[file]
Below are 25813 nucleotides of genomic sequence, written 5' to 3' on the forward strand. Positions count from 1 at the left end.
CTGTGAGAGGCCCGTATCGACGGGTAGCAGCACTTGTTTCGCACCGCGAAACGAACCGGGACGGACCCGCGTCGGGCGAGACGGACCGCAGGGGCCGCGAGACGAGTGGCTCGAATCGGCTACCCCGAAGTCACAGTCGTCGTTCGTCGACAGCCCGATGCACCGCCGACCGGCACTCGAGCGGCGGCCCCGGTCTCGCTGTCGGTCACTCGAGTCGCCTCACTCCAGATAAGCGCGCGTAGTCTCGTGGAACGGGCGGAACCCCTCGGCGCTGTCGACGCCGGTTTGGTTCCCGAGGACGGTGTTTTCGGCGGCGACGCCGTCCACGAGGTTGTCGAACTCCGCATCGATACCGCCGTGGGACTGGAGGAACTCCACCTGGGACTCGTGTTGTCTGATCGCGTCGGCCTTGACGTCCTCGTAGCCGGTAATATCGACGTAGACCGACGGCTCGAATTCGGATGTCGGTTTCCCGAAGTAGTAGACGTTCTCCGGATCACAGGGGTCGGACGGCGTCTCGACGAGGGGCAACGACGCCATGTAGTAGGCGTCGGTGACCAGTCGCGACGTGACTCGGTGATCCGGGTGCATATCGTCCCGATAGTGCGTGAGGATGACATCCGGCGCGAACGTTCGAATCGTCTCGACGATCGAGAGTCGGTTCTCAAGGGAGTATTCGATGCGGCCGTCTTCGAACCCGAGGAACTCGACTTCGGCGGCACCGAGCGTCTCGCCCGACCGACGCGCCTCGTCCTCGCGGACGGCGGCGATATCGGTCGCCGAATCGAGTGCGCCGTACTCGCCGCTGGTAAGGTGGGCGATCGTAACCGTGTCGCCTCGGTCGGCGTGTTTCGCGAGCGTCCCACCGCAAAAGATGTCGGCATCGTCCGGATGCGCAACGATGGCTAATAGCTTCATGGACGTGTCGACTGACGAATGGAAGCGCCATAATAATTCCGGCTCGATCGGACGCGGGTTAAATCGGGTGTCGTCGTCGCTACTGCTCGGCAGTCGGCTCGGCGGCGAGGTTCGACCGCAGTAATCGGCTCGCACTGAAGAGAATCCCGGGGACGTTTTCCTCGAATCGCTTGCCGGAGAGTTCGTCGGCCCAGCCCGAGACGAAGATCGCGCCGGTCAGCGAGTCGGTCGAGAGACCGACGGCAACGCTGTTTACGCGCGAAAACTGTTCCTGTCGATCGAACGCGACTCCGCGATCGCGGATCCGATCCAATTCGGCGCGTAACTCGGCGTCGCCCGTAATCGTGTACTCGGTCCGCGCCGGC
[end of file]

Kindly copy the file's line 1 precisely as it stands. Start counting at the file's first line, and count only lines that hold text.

Below are 25813 nucleotides of genomic sequence, written 5' to 3' on the forward strand. Positions count from 1 at the left end.